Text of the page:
• Volume 58 , Number 2
  • Page: 347–52

A quantitative study of the relationship between systemic and histological parameters ot immunity in individual leprosy patients

Ian A. Cree1; W. Cairns S. Smith2; J. Swanson Beck3




ABSTRACT

A group of 52 untreated leprosy patients were examined to determine the relationship between local and systemic immunological parameters across the clinico-patho-logical spectrum. The Ridley-Jopling classification, bacterial index (131), and granuloma fraction (GF) were assessed in biopsies f rom 40 cases. The densities of apop-toses, mitoses, and plasma cells were also measured. Systemic immunity to mycobacteria was assessed by skin tests with leprosin A and PPD, and by measurement of the serum antibody responses to Mycobacterium leprae, M. tuberculosis, and M. scrofulaceum. The serum responses to phenolic glycolipid-I (PGL-I) of M. leprae was assessed using a glycoconjugate which mimics an immunodominant epitope.
The serum antibody levels and skin test results showed the expected inverse relationship. The BI within lesions showed an inverse correlation with the skin test results, but none of the other histological parameters studied showed a significant relationship with the other measurements of systemic immunity. Our findings suggest that the inverse relationship between delayedtype hypersensitivity and humoral immunity in leprosy patients, which is strong in groups of patients across the leprosy spectrum, is less strong in individual patients than is often thought. The lack of correlation of many histological and systemic parameters suggests that local factors modulate systemic immunity in the pathogenesis of leprosy lesions.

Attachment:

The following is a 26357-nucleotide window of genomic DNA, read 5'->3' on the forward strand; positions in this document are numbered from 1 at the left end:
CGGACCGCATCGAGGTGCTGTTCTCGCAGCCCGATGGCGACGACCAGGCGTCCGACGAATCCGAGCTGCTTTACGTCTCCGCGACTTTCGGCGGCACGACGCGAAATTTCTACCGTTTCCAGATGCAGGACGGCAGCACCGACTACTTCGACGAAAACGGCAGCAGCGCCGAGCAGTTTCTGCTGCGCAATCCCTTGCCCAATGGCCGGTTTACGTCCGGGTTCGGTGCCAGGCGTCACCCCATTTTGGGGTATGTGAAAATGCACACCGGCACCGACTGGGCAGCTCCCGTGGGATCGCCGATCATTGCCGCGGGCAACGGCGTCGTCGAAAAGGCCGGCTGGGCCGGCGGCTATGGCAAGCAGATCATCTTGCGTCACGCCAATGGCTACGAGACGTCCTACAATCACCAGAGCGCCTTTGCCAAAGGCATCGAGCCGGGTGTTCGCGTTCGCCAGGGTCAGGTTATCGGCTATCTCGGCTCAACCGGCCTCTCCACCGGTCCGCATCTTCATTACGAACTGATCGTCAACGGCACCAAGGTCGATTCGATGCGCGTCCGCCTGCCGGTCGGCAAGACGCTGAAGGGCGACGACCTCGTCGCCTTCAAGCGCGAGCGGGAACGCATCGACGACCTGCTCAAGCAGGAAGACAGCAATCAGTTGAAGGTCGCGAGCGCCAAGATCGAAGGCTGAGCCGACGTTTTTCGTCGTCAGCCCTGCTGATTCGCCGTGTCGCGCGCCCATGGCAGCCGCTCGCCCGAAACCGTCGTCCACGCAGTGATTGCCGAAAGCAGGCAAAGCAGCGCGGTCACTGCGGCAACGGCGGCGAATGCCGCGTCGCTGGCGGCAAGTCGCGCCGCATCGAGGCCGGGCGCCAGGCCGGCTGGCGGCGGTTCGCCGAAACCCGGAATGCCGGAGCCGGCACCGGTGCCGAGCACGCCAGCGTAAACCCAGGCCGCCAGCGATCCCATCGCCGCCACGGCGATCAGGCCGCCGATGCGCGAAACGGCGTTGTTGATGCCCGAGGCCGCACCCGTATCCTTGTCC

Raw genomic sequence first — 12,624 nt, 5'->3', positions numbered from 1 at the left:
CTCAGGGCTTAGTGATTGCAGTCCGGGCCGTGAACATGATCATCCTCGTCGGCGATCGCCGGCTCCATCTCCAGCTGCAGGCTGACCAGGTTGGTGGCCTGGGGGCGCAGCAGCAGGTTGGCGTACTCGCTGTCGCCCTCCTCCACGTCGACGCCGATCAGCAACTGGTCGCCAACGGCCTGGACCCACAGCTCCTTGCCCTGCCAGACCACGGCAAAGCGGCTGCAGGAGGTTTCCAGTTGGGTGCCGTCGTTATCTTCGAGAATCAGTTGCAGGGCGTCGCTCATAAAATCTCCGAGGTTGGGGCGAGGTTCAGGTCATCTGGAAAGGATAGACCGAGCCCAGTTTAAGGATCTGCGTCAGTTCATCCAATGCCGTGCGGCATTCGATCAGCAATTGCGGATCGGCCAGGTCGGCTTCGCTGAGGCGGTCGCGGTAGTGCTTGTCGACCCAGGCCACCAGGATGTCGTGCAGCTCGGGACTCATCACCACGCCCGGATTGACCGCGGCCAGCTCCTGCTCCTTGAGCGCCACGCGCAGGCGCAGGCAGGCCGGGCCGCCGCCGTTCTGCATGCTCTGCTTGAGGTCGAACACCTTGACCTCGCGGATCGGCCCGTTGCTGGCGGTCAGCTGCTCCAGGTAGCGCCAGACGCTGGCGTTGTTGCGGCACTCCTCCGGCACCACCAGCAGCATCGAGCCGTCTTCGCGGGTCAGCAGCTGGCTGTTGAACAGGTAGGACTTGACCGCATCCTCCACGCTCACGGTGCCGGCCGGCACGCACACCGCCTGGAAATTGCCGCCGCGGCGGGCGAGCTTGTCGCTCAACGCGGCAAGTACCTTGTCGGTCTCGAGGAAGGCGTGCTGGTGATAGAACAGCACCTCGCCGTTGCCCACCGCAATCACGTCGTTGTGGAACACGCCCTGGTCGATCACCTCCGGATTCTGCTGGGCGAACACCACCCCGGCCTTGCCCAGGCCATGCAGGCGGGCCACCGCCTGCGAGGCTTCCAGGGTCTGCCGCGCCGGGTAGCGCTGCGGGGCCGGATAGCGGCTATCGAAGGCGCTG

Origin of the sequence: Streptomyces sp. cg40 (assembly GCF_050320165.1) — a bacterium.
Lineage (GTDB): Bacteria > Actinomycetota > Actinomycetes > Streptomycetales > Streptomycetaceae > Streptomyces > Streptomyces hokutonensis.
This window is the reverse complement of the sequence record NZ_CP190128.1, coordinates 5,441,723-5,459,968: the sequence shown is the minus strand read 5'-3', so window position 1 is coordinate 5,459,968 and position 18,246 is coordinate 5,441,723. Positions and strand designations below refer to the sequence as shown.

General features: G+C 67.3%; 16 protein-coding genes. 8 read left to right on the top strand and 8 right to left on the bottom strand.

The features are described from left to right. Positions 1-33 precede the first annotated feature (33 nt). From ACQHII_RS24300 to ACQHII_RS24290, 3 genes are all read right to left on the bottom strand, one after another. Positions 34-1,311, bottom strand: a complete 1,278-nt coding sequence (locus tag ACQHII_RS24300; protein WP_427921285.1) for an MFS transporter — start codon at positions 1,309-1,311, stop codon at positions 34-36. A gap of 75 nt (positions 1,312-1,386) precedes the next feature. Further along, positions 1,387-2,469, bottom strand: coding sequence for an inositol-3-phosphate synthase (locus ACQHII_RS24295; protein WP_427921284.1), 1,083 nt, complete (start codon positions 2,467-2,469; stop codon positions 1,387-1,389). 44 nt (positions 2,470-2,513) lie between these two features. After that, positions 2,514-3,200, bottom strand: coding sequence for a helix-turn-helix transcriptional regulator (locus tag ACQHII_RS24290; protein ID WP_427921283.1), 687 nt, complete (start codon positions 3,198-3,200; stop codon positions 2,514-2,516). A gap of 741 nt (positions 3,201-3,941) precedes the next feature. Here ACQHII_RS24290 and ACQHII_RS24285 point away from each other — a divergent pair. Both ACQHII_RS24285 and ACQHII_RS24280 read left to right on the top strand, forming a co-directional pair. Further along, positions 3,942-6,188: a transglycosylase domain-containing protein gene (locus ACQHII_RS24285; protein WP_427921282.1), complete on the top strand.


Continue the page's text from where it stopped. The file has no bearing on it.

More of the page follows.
RÉSUMÉ

On a examiné un groupe de 52 malades atteints de lèpre et non traités, en vue de déterminer la relation existant entre les paramètres immunologiques locaux et systémiques, d'un bout à l'autre du spectre clinico-pathologique. Sur les biopsies provenant de 40 cas, on a procédé à la classification de Ridlcy-Jopling, à l'évaluation de l'index bactériologique (BI), et à la détermination de la fraction granulomateuse (GF). On a également mesuré les densités des apoptoses, des mitoses, et des cellules plasmatiques. On a estime l'immunité systémique aux mycobactérics au moyen d'épreuves cutanées par la léprosine A et par le PPD, de même qu'en mesurant les réponses du sérum en anticorps contre Mycobaclerium leprae, M. tuberculosis, et M. scrofulaceum. Les réponses sériques à l'antigène phénoglycolipidique-I (PGL-I) de M. leprae ont été déterminées en utilisant un glycoconjugué qui simule l'épitope immunodominant.
Les taux d'anticorps sériques, de même que les résultats de l'épreuve cutanée, ont montré, ainsi qu'on pouvait s'y attendre, une relation inversée. L'Index Bactériologique dans les lésions a révélé une corrélation négative avec les résultats de l'épreuve cutanée; toutefois, aucun des autres paramètres histologiques étudiés n'a montré une relation significative avec les autres déterminations de l'immunité systémique. Ces observations suggèrent que la relation inversée entre l'hypersensibilité de type retardé et l'immunité humorale chez les malades de la lèpre, qui est très marquée dans des groupes de malades tout au long du spectre de la lèpre, est cependant chez des malades pris individuellement, moins prononcée qu'on ne le pense souvent. L'absence de corrélation entre un bon nombre des paramètres histologiques et systémiques suggère que des facteurs locaux modulent l'immunité systémique au cours de la pathogenèse des lésions de la lèpre.



RESUMEN